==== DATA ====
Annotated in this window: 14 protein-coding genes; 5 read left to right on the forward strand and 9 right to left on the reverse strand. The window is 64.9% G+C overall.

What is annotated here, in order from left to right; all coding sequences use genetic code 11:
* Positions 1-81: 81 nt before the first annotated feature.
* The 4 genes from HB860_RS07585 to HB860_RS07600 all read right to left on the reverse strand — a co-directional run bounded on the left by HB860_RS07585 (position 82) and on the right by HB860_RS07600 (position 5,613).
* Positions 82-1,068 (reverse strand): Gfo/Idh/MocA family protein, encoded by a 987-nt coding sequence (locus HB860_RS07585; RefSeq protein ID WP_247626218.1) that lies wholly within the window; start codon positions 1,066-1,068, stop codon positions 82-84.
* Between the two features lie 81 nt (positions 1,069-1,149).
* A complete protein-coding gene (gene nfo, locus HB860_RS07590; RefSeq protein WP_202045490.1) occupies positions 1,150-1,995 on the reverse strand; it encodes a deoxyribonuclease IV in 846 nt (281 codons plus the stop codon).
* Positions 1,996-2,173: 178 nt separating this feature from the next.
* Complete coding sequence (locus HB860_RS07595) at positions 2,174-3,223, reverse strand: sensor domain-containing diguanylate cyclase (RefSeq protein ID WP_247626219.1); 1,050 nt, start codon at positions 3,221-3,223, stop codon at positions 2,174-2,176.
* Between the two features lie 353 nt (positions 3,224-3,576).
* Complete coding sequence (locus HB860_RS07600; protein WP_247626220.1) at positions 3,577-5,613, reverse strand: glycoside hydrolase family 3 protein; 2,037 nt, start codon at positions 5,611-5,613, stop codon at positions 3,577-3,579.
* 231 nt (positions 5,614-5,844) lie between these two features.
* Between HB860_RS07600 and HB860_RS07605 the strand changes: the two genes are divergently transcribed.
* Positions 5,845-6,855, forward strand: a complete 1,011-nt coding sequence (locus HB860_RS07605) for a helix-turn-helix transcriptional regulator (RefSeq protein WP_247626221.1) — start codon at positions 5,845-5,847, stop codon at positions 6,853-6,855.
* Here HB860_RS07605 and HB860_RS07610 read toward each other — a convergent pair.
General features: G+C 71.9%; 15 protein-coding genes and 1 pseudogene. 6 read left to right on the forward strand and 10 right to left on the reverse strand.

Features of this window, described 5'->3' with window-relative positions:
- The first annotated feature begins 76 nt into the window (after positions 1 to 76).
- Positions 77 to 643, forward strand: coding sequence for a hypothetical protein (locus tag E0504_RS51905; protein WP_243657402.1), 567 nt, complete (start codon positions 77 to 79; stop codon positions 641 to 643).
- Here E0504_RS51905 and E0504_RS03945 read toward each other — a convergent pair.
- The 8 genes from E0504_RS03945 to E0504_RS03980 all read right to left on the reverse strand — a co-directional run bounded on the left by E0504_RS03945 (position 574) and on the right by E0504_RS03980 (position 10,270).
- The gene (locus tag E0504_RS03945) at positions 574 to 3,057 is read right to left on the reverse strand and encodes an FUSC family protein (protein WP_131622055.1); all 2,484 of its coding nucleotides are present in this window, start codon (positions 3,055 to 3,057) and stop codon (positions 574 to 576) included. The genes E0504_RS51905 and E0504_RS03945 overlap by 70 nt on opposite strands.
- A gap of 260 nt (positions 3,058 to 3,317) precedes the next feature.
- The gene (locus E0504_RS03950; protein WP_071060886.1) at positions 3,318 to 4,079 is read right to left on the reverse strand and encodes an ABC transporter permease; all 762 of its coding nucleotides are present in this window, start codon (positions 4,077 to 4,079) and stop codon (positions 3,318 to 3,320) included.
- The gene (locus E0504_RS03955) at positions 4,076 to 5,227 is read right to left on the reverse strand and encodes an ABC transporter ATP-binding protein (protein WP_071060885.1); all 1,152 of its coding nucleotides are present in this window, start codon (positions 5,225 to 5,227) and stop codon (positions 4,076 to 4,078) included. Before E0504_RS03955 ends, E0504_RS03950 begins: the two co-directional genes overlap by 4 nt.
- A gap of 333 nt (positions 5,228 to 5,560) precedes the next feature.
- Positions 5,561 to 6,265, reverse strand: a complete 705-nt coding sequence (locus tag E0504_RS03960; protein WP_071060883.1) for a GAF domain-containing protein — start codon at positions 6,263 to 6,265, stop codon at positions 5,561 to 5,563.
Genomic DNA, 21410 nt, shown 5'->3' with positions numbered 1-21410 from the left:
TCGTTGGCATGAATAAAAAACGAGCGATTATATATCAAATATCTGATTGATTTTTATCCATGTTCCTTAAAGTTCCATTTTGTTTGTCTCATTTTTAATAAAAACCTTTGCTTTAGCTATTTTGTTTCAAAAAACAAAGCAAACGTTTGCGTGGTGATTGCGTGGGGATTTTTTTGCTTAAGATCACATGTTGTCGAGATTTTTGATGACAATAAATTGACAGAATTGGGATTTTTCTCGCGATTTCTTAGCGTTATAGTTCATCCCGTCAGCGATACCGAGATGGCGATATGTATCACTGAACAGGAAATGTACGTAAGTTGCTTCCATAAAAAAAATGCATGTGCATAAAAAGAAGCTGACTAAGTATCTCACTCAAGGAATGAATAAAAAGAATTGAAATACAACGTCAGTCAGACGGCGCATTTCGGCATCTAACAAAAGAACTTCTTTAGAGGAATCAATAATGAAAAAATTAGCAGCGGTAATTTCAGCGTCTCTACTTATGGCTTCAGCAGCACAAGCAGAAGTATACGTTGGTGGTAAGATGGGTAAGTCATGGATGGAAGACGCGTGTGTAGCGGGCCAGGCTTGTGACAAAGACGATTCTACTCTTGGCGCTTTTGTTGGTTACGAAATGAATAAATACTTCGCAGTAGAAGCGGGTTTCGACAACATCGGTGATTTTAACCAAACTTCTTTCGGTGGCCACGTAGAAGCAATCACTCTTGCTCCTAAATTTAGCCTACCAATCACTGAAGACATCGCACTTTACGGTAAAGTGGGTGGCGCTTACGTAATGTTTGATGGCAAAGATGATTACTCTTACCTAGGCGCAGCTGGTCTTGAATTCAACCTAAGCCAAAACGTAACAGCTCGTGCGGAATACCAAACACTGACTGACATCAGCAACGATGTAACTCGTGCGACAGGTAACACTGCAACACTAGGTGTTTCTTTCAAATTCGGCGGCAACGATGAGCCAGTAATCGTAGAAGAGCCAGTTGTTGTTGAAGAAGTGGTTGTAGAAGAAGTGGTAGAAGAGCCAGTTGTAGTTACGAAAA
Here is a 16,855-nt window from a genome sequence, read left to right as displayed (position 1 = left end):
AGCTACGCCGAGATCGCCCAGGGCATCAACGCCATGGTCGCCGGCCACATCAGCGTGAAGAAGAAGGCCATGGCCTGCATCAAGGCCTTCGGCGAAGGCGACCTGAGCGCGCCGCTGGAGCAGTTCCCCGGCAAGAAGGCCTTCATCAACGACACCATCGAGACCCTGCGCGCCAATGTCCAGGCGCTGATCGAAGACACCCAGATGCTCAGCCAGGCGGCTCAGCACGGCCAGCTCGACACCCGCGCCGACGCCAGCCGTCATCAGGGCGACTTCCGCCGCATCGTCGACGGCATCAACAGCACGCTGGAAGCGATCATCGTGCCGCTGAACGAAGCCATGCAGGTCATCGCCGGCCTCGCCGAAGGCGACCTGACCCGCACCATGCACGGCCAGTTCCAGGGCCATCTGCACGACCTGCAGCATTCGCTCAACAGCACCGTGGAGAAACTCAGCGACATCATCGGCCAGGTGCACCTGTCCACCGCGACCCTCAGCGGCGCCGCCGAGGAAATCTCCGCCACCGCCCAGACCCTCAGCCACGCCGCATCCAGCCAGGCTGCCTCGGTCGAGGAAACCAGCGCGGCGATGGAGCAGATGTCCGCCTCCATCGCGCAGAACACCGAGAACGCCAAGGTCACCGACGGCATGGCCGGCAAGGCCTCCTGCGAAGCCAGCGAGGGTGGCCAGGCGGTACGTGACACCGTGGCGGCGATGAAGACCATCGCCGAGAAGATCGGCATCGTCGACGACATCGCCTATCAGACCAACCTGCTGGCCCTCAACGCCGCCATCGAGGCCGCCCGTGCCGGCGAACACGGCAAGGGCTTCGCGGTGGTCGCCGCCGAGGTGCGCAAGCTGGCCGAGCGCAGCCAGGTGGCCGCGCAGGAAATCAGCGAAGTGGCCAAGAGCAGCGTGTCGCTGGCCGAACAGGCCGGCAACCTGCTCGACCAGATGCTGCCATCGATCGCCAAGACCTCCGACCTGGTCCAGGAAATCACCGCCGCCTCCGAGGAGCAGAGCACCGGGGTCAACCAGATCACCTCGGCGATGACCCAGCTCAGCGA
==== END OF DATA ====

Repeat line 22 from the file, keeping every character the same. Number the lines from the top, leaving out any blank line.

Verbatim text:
- The gene (locus tag E0504_RS03945) at positions 574 to 3,057 is read right to left on the reverse strand and encodes an FUSC family protein (protein WP_131622055.1); all 2,484 of its coding nucleotides are present in this window, start codon (positions 3,055 to 3,057) and stop codon (positions 574 to 576) included. The genes E0504_RS51905 and E0504_RS03945 overlap by 70 nt on opposite strands.